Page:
The Facts About Medicaid And Other Health Care Options

Posted by miss m on Saturday, July 7, 2012 @ 12:28am in Finances, General Blather, Hysterectomy, Sickness and Health Issues |

So many people are so badly mistaken on what programs and options are out there for low income individuals and/or households as it pertains to health care options. I’ve literally lost count of the number of people who “know for a fact” that I and millions like me could have simply qualified for other programs such as Medicaid. Ignoring the fact, I did apply to them all and was turned down, so maybe I have a little bit of personal experience with the issue, why not look up the actual facts if you’re so certain?

Oh yes, because if you did, you’d see how few options people truly have.

First off:

Income Eligibility Limits for Working Adults at Application as a Percent of the Federal Poverty Level (FPL) by Scope of Benefit Package, January 2012

You can click this for larger, or see the original source HERE

The first thing I’d like to point out is the column I’ve highlighted in red. This is the eligibility for CHILDLESS ADULTS. You’ll notice that only EIGHT states even allow an adult without kids to apply for Medicaid. Eight out of 50 states. The other 42 do not even offer Medicaid if you’re not a parent.

Florida is one such state. It’s why when I applied, I was denied. My condition made it impossible for me to get pregnant and the treatment would remove my ability to have kids permanently. How ironic then, that I was denied for being childless.

2012 Poverty Guidelines for the 48 Contiguous States and the District of Columbia


You can view the original page HERE

Let’s say I had a kid though. In Florida, in order to be eligible, I’d need to make 58% of the Federal Poverty Limit in order to get Medicaid. That means as a family of two, I’d need to make no more than $8,775.40 in order to be eligible. As of right now, Florida’s minimum wage is $7.67/hr. The average full-time employee works 2080 hours a year. That’s close to $15,954/year or about double the income limit. How in the world can anyone survive on less than half of minimum wage a year with a child? And yet, that’s what it takes in order to qualify currently for Medicaid in the state of Florida.

Plus, if you only make $15,954 a year, how can you afford even a catastrophic-only health plan of $200/month? That’s about 16% of the annual salary! And the AVERAGE cost for a single individual’s coverage in Florida is $3,191/year* as of 2009. (Which is $266/month. At $7.67/hr that’s almost 35 hours of pay – or nearly 25% of your total monthly salary! – just for health insurance.)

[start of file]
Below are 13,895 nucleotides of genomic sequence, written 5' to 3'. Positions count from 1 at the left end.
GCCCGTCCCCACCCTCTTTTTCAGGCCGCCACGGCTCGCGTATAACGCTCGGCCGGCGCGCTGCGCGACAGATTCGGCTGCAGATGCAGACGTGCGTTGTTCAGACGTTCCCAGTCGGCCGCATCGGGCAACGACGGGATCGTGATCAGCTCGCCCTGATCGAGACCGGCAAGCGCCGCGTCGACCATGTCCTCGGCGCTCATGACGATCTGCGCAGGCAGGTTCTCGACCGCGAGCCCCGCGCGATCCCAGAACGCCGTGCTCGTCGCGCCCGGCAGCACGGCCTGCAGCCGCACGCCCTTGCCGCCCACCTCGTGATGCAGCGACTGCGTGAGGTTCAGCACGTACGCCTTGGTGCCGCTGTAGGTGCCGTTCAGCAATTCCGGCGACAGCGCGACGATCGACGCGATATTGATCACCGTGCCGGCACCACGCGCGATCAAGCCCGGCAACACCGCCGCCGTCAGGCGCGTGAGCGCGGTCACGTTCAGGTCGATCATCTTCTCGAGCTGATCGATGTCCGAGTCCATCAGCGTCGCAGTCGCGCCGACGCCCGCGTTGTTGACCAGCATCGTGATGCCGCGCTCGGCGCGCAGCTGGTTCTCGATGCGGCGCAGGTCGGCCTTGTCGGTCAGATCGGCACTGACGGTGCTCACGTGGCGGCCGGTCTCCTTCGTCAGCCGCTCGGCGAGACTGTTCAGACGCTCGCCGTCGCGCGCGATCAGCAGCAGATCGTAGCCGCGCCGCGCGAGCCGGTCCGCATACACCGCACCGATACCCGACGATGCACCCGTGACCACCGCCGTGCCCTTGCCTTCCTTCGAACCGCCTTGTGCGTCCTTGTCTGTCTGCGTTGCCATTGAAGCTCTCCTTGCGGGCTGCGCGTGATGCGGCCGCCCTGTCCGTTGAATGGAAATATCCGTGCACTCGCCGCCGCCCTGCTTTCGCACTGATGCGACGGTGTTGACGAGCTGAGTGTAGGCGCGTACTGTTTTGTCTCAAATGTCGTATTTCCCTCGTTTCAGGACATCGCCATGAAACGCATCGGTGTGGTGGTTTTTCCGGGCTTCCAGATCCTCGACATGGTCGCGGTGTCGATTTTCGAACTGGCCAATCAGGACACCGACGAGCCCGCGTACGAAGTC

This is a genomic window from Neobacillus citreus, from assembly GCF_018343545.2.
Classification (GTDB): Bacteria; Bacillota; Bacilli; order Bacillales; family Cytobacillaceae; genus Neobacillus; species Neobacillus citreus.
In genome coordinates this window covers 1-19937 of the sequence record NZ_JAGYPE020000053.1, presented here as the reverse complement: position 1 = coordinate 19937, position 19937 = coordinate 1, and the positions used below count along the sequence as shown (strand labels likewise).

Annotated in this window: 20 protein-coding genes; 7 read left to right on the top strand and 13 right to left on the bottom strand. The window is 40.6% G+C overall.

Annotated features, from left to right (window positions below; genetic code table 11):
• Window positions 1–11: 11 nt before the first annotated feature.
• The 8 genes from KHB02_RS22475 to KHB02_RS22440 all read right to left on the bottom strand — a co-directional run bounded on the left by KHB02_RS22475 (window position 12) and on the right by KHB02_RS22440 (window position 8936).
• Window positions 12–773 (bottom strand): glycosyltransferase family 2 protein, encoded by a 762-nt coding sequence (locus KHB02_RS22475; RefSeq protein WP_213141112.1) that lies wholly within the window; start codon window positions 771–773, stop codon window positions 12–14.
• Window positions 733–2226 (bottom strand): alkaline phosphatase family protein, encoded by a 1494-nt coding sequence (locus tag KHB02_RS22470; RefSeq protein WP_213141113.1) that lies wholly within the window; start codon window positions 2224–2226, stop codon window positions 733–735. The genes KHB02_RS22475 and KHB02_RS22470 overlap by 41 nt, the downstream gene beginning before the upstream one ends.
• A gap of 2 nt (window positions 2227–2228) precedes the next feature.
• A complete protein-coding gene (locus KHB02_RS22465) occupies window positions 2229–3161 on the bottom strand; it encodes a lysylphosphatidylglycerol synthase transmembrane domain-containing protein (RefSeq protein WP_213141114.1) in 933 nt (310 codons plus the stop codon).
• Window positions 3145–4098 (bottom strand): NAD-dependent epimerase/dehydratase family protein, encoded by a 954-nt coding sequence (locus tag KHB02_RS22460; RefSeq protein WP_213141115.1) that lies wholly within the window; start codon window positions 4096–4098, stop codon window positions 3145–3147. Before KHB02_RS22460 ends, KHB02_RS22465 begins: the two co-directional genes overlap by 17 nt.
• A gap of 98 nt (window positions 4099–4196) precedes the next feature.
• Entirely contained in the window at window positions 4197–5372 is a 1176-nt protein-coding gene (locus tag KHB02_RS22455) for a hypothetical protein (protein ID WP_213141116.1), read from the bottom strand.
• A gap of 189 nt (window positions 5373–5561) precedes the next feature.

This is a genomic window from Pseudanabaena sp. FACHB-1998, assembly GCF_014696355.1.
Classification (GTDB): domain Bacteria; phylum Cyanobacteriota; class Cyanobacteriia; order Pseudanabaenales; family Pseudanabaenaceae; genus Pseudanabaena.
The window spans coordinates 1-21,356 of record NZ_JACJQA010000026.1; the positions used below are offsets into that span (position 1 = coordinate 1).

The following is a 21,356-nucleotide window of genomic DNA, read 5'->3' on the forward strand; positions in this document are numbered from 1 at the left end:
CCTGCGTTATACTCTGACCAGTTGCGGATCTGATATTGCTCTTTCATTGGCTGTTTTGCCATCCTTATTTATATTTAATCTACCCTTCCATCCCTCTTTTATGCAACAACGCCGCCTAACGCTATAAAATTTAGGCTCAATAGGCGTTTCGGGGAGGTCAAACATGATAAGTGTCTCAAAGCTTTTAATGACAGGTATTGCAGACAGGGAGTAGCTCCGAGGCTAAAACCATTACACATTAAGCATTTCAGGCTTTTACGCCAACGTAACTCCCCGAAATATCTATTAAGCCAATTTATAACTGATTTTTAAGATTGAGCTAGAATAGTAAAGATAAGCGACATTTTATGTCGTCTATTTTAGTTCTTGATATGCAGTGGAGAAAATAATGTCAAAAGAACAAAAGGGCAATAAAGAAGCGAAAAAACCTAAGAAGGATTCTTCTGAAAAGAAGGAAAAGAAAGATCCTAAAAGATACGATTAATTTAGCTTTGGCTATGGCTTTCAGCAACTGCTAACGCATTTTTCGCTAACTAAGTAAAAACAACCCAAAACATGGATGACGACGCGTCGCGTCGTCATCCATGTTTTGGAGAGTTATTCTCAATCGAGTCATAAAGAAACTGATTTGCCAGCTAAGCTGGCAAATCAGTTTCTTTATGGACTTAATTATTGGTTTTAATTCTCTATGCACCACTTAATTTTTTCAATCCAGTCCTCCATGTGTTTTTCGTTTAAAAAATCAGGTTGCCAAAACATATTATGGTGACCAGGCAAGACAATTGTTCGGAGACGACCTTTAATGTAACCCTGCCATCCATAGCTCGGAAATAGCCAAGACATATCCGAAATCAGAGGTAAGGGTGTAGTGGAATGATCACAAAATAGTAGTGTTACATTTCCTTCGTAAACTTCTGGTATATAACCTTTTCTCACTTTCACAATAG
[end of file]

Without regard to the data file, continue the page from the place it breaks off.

When people say that those without insurance are just living these high-roller lifestyles with fancy cars and big, expensive homes and such it’s simply not true. People without health insurance don’t go without out of choice; they go without because they lack any choice in the matter. All the choices have been taken from them.

This perception that the uninsured of America are all just lazy and looking for a handout is a dirty lie propagated by the richest 1% of this country against it’s poorest citizens. It’s socioeconomic stereotyping, hate-mongering and a down and is meant to divide people against each other rather than bring them together for the common good of all.

Facts about the cost of insurance:

Nationwide, annual premiums averaged $2,985 for single coverage and $6,328 for family plans in mid-2009.*

Premiums varied considerably by state, reflecting a variety of factors, including premium rating and underwriting rules, differences in health care costs, demographics, and consumer benefit references. For example, average annual premiums for single policies reported in the survey ranged from $2,606 in Iowa to $6,630 in New York.*

Employer coverage is subsidized, and nearly all employers pay at least half of the premium. On average, employers pay 83 percent of the cost of single coverage and 73 percent of the cost of family coverage. Therefore, employees have a strong incentive to sign up for employer coverage, regardless of their health or financial status. When nearly everybody in a firm signs up, premiums reflect the average cost of coverage for a large group of people — young and old, healthy and sick. Usually, all workers in a given workplace who choose the same coverage pay the same premium.

By contrast, the individual health insurance market is often unfamiliar and not as well understood. Because individual health insurance is not subsidized by employers, each consumer pays the entire cost*

*Source: AHIP Center for Policy and Research. “Individual Health Insurance 2009.”

Numbers don’t lie. And THIS is why people who don’t have access to insurance through their jobs simply cannot get basic access to medical care. It’s why the ACA is expanding Medicaid to help cover more Americans – including, specifically adults without dependents – and increasing the income limits. This allows MORE people access to what they can’t afford or can’t qualify for currently.

More access for more Americans is a good thing.

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